Gov. Andrew Cuomo announced that the hospitals in the state of New York can now make better use of its scarce hospital supplies by attempting to save two coronavirus patients at the same time with the help of ventilator splitting.

Ventilator sharing could prove to be a huge help for the hospitals, as the number of virus-related cases continues to surge in contradiction to the scarcity of ventilators. The New York State Department of Health approved the split-ventilation protocol shared by the New York- Presbyterian Hospital.

Cuomo said that although the ventilator splitting technique was not ideal but it was something that was workable given the increasing need for as many as 30,000 ventilators in coming weeks. 

In a joint statement issued by several medical associations, the clinicians have called the move controversial as sharing mechanical ventilators cannot be done safely with the current equipment. The state of New York makes use of around 5,000-6,000 ventilators that help COVID-19 patients to breathe, as many of them are not able to do so on their own due to the ailment, ABC News reported.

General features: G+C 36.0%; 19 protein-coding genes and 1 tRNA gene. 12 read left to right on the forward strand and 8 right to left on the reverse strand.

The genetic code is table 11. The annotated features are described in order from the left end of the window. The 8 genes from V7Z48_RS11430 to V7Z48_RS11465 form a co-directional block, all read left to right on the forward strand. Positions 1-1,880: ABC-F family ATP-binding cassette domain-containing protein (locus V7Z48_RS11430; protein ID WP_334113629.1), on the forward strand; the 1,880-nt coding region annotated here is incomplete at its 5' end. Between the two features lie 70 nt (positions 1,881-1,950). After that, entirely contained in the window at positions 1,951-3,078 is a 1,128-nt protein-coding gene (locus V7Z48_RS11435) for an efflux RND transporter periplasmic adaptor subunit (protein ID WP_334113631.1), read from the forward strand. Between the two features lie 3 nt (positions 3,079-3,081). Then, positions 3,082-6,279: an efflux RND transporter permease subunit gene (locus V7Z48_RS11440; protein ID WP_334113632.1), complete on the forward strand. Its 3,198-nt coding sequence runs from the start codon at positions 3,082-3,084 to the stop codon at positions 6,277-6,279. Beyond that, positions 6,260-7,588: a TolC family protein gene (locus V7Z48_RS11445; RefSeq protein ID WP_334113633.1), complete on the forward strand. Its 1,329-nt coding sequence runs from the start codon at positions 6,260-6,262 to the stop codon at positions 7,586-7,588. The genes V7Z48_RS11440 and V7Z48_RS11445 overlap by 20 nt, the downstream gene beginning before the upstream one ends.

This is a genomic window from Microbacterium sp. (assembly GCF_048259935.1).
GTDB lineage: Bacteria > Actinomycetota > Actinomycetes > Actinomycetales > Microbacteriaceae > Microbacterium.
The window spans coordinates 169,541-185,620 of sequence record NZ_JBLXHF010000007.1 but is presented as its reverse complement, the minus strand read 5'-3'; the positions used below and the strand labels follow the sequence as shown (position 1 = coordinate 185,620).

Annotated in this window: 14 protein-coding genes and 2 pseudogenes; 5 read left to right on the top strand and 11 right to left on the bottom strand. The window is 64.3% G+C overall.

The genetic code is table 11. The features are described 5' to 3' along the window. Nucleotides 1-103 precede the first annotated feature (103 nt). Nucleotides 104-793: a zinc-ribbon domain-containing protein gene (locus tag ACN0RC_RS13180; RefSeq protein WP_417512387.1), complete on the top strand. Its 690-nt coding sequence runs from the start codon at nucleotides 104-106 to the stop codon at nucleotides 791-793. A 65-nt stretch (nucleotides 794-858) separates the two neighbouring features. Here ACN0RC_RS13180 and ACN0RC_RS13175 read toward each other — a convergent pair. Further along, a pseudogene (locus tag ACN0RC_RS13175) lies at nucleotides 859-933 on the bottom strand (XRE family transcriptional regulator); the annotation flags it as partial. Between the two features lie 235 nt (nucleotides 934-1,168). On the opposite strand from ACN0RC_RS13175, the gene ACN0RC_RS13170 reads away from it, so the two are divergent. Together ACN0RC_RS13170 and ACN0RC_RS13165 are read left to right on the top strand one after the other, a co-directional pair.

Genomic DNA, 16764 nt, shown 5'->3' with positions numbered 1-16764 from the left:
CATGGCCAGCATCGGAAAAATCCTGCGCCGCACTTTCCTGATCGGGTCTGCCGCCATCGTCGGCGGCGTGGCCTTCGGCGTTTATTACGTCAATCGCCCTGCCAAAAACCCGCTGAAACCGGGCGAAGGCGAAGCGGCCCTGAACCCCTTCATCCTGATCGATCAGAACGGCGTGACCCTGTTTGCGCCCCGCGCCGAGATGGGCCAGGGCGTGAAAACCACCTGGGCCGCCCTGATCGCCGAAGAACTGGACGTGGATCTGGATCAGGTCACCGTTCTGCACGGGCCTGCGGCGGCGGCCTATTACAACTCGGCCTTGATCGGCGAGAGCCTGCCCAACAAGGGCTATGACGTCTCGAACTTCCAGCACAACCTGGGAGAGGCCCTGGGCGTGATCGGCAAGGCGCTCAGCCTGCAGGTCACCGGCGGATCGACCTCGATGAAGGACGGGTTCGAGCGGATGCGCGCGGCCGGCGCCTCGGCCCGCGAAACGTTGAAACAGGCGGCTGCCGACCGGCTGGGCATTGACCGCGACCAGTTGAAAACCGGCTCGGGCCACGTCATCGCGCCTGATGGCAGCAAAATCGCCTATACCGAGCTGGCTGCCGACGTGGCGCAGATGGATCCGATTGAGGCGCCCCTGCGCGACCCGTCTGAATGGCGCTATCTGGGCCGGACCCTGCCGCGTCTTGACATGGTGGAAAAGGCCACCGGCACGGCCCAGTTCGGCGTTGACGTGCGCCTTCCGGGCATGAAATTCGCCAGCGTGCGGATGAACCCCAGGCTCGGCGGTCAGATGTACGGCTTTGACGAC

The state has further purchased 7,000 additional ventilators and received another 400 machines from the federal government. 

“Why such a demand? It is a respiratory illness for a large number of people. So they all need ventilators. Non-COVID patients are normally on ventilators for three to four days. COVID patients are on ventilators for 11 to 21 days. You don't have the same turnaround,” Cuomo said on Thursday. 

The ventilator sharing technique that is currently approved for the state could very well be used all over the country, given the shortage of thousands of ventilators.

The medical associations, in the statement, warned Cuomo regarding the dangers of ventilator-splitting and instead advised ventilator triage.

“In accordance with the exceedingly difficult, but not uncommon, triage decisions often made in medical crises, it is better to purpose the ventilator to the patient most likely to benefit than fail to prevent, or even cause, the demise of multiple patients,” their statement read.